This 22-Year-Old Exacted the Ultimate Revenge on One of Her Childhood Bullies

The news: For a lot of people, getting revenge on your childhood bullies is the ultimate fantasy. But it usually just remains a fantasy. However, for Louisa Manning, a 22-year-old student at the University of Oxford, that fantasy recently became a reality.

When a former bully asked her on a date, instead of showing up, Manning left him a note reminding him of how badly he had treated her. 

When Manning was 12, she was relentlessly bullied for her weight, "monobrow" and "hairy legs," while being tormented by her classmates and called names like "Manbeast." Here's what she looks like now, 10 years later:

Source: Facebook

Like so many awkward teens, Manning grew out of her shell and into a strong young woman. That strong young woman caught the eye of one of her former bullies, who asked her out on a date after they ran into each other at a university ball. At first, Manning wasn't having any of it.

"I was pretty pissed off he asked me out, to be honest," she told BuzzFeed. "It really made me angry that now I'm attractive, he instantly wants to jump into bed with me."

The plan: However, instead of simply saying no, Manning devised a plan to get the perfect revenge on her former tormentor. 

"My gut instinct was to say no," she said, "but then I realized what a brilliant opportunity it was, and after bouncing ideas off a friend for a few hours, we came up with an idea."

Manning set a dinner date for the two of them, but when the time came, she stood her potential suitor up and instead had a waitress hand him a photo with a handwritten note.

Source: Facebook

The photo was of a younger Manning, back when she was 12 and being constantly bullied. The message on the back of the photo read:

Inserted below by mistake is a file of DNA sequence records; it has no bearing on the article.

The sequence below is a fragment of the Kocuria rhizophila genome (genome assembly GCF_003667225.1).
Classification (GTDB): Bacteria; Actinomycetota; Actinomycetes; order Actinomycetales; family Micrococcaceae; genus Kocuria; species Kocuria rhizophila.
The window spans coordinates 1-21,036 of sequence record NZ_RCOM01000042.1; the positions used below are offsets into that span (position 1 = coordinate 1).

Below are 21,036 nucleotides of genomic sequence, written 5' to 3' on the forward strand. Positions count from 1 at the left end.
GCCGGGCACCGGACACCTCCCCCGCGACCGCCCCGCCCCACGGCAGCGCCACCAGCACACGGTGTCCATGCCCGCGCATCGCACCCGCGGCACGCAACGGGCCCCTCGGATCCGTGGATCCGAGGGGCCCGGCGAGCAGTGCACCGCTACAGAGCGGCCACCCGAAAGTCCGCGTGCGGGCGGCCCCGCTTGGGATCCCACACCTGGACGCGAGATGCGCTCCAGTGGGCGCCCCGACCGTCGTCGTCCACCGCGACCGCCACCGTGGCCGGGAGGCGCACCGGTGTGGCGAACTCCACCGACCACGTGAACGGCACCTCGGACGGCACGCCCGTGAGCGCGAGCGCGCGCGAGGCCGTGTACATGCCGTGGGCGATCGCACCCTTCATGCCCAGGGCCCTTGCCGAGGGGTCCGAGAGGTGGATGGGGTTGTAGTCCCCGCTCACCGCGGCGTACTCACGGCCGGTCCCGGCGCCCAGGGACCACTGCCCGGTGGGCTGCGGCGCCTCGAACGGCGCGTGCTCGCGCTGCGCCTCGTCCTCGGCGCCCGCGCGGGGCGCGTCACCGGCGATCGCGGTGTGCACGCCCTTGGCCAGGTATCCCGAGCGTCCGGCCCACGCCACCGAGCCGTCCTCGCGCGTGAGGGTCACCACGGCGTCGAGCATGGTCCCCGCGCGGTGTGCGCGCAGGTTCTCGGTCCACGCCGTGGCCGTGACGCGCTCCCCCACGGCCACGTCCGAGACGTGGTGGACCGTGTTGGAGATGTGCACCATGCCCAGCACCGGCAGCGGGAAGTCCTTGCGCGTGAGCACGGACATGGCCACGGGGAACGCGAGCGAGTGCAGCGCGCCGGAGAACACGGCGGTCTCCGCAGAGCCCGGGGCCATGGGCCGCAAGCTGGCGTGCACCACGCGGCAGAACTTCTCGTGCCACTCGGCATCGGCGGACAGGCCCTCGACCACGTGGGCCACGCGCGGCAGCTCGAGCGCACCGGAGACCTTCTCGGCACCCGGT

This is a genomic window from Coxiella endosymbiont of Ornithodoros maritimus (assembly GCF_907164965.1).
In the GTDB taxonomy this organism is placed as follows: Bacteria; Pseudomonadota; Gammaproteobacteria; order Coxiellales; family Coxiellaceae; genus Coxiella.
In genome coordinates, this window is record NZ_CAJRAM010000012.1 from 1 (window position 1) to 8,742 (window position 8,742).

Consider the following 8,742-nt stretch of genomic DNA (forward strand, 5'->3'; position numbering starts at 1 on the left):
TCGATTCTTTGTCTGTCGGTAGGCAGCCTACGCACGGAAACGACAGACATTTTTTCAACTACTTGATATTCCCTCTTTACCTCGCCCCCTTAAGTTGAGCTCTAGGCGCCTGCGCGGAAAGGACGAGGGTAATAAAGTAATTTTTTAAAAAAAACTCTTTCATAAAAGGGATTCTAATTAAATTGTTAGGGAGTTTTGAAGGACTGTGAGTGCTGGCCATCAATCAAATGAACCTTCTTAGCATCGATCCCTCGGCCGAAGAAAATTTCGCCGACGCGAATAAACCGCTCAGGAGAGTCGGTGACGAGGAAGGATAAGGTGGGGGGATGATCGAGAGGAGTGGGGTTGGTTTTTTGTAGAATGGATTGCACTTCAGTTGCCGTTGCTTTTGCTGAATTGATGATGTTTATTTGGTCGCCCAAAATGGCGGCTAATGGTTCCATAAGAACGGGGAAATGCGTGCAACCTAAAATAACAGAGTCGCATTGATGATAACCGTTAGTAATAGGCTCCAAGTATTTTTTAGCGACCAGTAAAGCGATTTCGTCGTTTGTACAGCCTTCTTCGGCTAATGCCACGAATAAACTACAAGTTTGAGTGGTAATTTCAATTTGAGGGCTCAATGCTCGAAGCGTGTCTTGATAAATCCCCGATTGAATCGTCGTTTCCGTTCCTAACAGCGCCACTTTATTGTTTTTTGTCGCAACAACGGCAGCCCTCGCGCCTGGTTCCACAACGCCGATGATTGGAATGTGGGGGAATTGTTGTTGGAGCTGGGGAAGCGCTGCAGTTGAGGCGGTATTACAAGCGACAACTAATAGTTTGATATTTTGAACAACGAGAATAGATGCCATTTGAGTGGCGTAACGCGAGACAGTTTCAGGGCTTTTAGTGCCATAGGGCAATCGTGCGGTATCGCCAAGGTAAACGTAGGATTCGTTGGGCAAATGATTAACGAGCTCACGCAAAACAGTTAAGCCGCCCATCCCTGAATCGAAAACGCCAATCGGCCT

Hey [name obscured],

So sorry I can't join you tonight.

Remember year 8, when I was fat and you made fun of my weight? No? I do – I spent the following three years eating less than an apple a day. So I've decided to skip dinner.

Remember the monobrow you mocked? The hairy legs you were disgusted by? Remember how every day for three years, you and your friends called me Manbeast? No perhaps you don't – or you wouldn't have seen how I look eight years later and deemed me fuckable enough to treat me like a human being.

I thought I'd send you this as a reminder. Next time you think of me, picture that girl in this photo, because she's the one who just stood you up.

Louisa.

Manning then uploaded the photo and the note to Facebook, where it quickly caught a lot of people's attention and went viral. 

It's no surprise why. Bullying, whether in school, online or elsewhere, has become a rampant problem in many countries. For many children and teenagers, it's unfortunately a part of everyday life. 

BullyingStatistics.org reports that an ABC News study found that "nearly 30% of students are either bullies or victims of bullying, and 160,000 kids stay home from school every day because of fear of bullying," while a similar study in Britain found that "at least half of suicides among young people are related to bullying." With bullying becoming such a damning problem for so many young people, it's refreshing and encouraging to see someone actually stand up to their tormentors, even if not until years later. Actions like this are the kinds of things needed to remind young people of what's really important.

After the Manning posted the photo and message on Facebook, her date did actually reach out to her with an offer of apology.

"I'm so shocked, I actually got an apology," she told BuzzFeed. "It's 10 years too late and really if he'd intended to apologize he should have done so when I bumped into him last weekend rather than asking me out for dinner first, but it's still an apology and it's still amazing I got one."

Here's what he said:

Hey... For what it's worth, I was actually here to meet up looking for a chance to meet up looking to make friends, not because you are very good looking. I guess I had it coming though, and certainly don't blame you for standing me up.

I can't change who I was 8 years ago, and I won't insult your intelligence by pretending that it didn't happen, but I hope you believe me when I say I'm a completely different person now. I can only apologise and wish you the very best. I guess I won't hear from you again but I mean it when I say that I hope you have every success you deserve.

For Manning, this was probably the perfect revenge on her former bully. But for everyone else, hopefully it will serve as a reminder that bullying is never OK — even if it takes years for some people to realize that.

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Matt Essert

Matt is the news director at Mic, covering breaking news. He is based in New York and can be reached at matt@mic.com.

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